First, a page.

And I’d like to do an experiment with you, just like that. Here you see a gold and diamond snuff box and you see a silver snuff box. This gold and diamond snuff box was once owned by Herr Bonne in Vienna and this silver snuff box was a gift from Edward Jenner – and you know who Edward Jenner was – an incredibly important doctor who gave us the vaccine. He sent the vaccine in paper quills in this snuff box to this professor at Harvard who asked for them. In fact, the professor begged that vaccine material to convince the faithless. He vaccinated his four children and two servants. As he said, the six were then exposed to the smallpox without ill effect. Now my question is, I’m going to have this perfect copying machine, atom by atom. You have the gold snuff box, the real thing and the copy thing, would it matter to you which one you could take home, the real thing, the copy thing? And you have the silver snuff box, the real thing and the copy thing. I would guess that in the case of the silver snuff box that once belonged to Edward Jenner and had the vaccine that was taken to America, that the copy would just not do.

Here’s another picture from the V&A collection about Grace Kelly. This is actually about lack of authenticity and the very strange findings that can have negative effects on social behaviour in Essex. This is the experiment where they showed this. People were given Chloe sunglasses costing $300 to wear when they came to the experiment. Other people were given fake Chloe sunglasses which cost about £30 to wear. While they were wearing these sunglasses they were given some tests. It was quite easy to cheat on these tests. It turned out that the people wearing the fake sunglasses cheated more. And it also turned out, when they filled out some questionnaire while wearing these sunglasses about motives of other people and so on, they were far more cynical about the motives of other people than the people who wore the real Chloe sunglasses. So the conclusion from this interesting experiment is that being associated with a counterfeit product increases dishonesty and cynicism.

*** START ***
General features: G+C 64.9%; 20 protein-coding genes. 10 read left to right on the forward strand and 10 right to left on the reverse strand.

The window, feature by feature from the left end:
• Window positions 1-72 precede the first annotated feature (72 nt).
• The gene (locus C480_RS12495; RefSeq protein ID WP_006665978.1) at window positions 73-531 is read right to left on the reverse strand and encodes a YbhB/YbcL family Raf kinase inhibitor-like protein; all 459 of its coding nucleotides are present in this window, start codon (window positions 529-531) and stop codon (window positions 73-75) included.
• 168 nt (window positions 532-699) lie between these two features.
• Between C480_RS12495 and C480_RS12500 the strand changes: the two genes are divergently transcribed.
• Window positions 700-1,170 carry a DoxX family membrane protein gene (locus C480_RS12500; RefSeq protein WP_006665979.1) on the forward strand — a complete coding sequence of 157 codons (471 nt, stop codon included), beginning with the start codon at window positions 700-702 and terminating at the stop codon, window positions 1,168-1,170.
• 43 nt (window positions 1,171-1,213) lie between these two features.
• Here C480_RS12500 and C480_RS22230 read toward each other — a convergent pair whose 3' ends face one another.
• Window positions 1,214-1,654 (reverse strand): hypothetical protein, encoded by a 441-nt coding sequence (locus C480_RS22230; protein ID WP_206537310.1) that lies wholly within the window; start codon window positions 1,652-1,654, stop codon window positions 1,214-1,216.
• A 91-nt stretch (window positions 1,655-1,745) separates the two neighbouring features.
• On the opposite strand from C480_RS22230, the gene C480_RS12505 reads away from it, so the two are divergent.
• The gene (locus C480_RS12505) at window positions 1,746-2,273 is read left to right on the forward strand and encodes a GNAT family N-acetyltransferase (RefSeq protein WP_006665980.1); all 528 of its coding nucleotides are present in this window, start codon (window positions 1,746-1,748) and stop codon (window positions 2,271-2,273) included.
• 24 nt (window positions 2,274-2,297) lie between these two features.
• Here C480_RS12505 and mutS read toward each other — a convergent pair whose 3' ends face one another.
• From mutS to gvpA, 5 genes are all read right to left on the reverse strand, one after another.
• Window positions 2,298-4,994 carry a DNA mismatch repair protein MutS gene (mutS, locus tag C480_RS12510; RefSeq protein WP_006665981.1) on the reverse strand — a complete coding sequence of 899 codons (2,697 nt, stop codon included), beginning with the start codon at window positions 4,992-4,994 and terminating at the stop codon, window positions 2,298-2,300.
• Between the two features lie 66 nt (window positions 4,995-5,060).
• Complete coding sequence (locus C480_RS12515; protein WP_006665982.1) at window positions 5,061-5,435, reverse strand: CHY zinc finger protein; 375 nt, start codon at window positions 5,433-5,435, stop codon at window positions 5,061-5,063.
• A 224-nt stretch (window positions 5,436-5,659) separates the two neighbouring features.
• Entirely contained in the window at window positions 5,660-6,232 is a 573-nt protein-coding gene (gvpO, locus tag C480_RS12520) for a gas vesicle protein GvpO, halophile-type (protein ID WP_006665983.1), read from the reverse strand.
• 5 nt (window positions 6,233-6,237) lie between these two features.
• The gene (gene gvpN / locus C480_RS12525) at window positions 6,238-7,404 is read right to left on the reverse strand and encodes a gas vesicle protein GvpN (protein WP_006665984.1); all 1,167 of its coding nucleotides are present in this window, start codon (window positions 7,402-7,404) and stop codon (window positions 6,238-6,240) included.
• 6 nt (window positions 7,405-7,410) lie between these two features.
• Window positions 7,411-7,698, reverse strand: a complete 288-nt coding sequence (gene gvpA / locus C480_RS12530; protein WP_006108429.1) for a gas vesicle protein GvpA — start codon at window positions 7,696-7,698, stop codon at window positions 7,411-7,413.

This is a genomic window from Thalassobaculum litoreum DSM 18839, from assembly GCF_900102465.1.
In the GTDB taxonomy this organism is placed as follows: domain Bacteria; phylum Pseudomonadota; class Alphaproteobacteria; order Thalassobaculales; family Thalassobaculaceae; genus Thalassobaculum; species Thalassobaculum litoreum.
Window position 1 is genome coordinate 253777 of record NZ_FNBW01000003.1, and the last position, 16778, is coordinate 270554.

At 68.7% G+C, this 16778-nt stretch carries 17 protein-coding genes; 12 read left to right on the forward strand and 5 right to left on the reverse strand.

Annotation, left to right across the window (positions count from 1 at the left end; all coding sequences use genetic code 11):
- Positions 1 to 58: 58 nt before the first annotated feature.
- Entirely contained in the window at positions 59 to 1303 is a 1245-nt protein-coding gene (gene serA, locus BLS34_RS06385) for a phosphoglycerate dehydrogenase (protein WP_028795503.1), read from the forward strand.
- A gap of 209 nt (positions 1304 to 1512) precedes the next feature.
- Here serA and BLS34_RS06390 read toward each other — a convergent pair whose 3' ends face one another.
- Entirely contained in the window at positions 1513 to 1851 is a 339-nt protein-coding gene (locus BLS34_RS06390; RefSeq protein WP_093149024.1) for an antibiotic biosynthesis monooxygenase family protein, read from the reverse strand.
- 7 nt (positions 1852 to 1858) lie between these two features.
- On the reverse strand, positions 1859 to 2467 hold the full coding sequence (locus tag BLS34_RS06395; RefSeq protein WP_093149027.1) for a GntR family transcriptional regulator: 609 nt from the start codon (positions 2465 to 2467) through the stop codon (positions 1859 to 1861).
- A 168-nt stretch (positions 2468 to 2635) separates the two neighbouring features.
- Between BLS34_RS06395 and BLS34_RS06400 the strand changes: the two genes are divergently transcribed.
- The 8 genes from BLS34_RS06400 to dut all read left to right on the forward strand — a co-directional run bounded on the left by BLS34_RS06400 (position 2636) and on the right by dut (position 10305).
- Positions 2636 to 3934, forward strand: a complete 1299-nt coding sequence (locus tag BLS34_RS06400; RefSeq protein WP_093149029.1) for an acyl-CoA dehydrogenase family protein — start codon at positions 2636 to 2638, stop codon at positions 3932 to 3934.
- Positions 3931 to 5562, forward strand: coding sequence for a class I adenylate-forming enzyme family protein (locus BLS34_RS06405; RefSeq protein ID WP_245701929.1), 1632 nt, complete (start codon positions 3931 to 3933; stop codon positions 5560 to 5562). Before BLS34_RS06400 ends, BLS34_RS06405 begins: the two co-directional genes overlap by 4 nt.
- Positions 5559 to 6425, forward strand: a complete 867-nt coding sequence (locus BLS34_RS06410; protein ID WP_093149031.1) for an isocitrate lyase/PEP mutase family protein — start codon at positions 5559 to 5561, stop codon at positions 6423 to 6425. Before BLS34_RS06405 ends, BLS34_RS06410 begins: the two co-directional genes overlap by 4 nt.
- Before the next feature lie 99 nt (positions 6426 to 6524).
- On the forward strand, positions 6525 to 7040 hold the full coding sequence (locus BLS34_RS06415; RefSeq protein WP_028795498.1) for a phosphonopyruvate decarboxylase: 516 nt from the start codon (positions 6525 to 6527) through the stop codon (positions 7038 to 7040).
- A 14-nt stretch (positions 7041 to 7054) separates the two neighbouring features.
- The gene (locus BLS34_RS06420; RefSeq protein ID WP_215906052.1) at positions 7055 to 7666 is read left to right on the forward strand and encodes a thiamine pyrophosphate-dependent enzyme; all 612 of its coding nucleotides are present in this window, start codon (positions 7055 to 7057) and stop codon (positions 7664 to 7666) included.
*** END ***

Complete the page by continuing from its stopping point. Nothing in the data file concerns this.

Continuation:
Now experts matter. Here again, is a photograph from the V&A collection. We have here one of the leaders of style and taste of the 1960s, Vidal Sassoon. Of course, leaders of style and taste were very much in evidence at the very beginnings of the V&A. We need experts to guide us. We have a special liking to be aligned with experts and this is the experiment that tells us about this. So people could freely choose pop songs that they did not yet own. You know how easy it is to do. You have a pair of new pop songs and you could say that this one I will have and then would then be very likely given that to take home. Then they went to the scanner and sometimes they were given this chosen song, sometimes not. When they were given their chosen song then the reward centres of the brain would light up, much more so when they were forced to take the song that they hadn’t actually chosen. But what was very interesting is that the reward centres lit up even more when the chosen song was one that experts valued more highly. Because what happened in the scanner, was there was the transmission of two DJs, experts on these pop songs, and they might agree with your choice or not. So if they agreed, people felt that it was very rewarding, as you can see here.